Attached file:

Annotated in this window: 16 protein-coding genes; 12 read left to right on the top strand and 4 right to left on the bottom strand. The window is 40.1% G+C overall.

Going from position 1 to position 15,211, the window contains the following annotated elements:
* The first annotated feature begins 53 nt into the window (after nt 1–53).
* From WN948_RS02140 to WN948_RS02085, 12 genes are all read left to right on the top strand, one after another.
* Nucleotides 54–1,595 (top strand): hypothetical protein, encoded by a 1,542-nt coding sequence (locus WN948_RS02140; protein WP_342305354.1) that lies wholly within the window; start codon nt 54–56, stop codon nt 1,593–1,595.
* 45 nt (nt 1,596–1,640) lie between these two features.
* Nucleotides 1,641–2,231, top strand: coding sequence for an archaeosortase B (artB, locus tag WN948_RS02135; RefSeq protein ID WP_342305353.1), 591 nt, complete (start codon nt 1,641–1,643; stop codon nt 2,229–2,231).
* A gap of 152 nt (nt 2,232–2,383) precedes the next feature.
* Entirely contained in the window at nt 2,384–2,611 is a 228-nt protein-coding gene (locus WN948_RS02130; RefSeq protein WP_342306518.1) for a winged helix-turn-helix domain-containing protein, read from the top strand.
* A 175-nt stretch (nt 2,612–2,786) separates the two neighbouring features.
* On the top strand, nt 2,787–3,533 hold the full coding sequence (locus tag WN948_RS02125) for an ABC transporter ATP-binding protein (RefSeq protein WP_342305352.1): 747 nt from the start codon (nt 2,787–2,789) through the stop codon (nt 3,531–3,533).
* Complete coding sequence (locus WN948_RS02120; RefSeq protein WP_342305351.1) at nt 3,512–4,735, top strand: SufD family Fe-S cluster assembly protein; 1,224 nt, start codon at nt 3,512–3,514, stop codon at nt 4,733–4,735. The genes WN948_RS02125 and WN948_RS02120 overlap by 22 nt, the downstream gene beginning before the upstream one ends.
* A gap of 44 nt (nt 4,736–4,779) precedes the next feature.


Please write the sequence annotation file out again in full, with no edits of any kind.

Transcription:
Annotated in this window: 16 protein-coding genes; 12 read left to right on the top strand and 4 right to left on the bottom strand. The window is 40.1% G+C overall.

Going from position 1 to position 15,211, the window contains the following annotated elements:
* The first annotated feature begins 53 nt into the window (after nt 1–53).
* From WN948_RS02140 to WN948_RS02085, 12 genes are all read left to right on the top strand, one after another.
* Nucleotides 54–1,595 (top strand): hypothetical protein, encoded by a 1,542-nt coding sequence (locus WN948_RS02140; protein WP_342305354.1) that lies wholly within the window; start codon nt 54–56, stop codon nt 1,593–1,595.
* 45 nt (nt 1,596–1,640) lie between these two features.
* Nucleotides 1,641–2,231, top strand: coding sequence for an archaeosortase B (artB, locus tag WN948_RS02135; RefSeq protein ID WP_342305353.1), 591 nt, complete (start codon nt 1,641–1,643; stop codon nt 2,229–2,231).
* A gap of 152 nt (nt 2,232–2,383) precedes the next feature.
* Entirely contained in the window at nt 2,384–2,611 is a 228-nt protein-coding gene (locus WN948_RS02130; RefSeq protein WP_342306518.1) for a winged helix-turn-helix domain-containing protein, read from the top strand.
* A 175-nt stretch (nt 2,612–2,786) separates the two neighbouring features.
* On the top strand, nt 2,787–3,533 hold the full coding sequence (locus tag WN948_RS02125) for an ABC transporter ATP-binding protein (RefSeq protein WP_342305352.1): 747 nt from the start codon (nt 2,787–2,789) through the stop codon (nt 3,531–3,533).
* Complete coding sequence (locus WN948_RS02120; RefSeq protein WP_342305351.1) at nt 3,512–4,735, top strand: SufD family Fe-S cluster assembly protein; 1,224 nt, start codon at nt 3,512–3,514, stop codon at nt 4,733–4,735. The genes WN948_RS02125 and WN948_RS02120 overlap by 22 nt, the downstream gene beginning before the upstream one ends.
* A gap of 44 nt (nt 4,736–4,779) precedes the next feature.